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Fort Davis National Park Archives - Abandoned Structures at Fort Davis (1932)

Fort Davis National Historical Site

Silent | 1932

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  •  Commanding officer’s barracks 
  •  Two-story officer’s quarters 
  •  A sign for something delicious 
  •  An old vehicle 
 
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This footage captures what is now the Fort Davis National Historic Site during the 1930s. Amongst the structures recognized are the commanding officer’s barracks and two multi-story officer’s quarters at the edge of a cliff. Fort Davis was a frontier military post active from 1854 until 1891 with the primary purpose of protecting emigrants and travelers along the San Antonio-El Paso road. Today it is a national historic site, attracting visitors year round with artifacts, ruins, and historical reenactments.
Brevet Major General Persifor Frazer Smith established Fort Davis in October 1854. Named after Secretary of War Jefferson Davis, the fort is one of the last remaining frontier military posts in the Southwest. The primary goal of the post was to guide travelers through the San Antonio-El Paso Road and to fight the Comanche, Kiowa, and Apache Tribes along the way. However, the federal government ordered the evacuation of the fort at the start of the Civil War.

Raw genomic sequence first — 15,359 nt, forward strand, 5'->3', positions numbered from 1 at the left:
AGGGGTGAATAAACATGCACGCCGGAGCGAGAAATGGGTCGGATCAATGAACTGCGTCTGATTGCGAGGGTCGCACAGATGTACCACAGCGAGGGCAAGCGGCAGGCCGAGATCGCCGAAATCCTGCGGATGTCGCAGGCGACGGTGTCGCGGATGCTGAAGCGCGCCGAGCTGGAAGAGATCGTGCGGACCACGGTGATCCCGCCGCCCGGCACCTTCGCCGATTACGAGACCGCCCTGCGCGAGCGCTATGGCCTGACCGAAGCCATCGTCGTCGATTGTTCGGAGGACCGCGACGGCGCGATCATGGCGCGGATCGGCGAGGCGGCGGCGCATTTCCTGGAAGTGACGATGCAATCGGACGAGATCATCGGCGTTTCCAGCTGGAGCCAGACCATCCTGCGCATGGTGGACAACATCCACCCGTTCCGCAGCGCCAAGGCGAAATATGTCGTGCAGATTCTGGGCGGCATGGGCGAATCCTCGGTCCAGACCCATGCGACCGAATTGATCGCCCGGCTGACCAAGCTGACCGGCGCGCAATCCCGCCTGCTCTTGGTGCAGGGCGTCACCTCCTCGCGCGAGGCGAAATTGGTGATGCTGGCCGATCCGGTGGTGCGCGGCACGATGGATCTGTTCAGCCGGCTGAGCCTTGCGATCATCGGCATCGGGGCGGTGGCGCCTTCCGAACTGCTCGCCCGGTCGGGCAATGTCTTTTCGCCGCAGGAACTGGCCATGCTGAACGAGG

For the next six years, Fort Davis underwent periods of Confederate occupation, Union occupation, and total desertion. In 1867, Lieutenant Colonel Wesley Merritt and the 9th Cavalry took over the fort and built new accommodations and structures. At its height, it held over 100 structures and housed over 400 troops. However, in 1880, Colonel Bemjamin Grierson of the 10th Cavalry led the last raid against the Apaches and their leader Victorio into Mexico, signaling the end of the Indian Wars in Texas. By 1891, Fort Davis outlived its purpose and was left abandoned. Today is it on the National Registry of Historic Places and remains a frequently visited tourist attraction.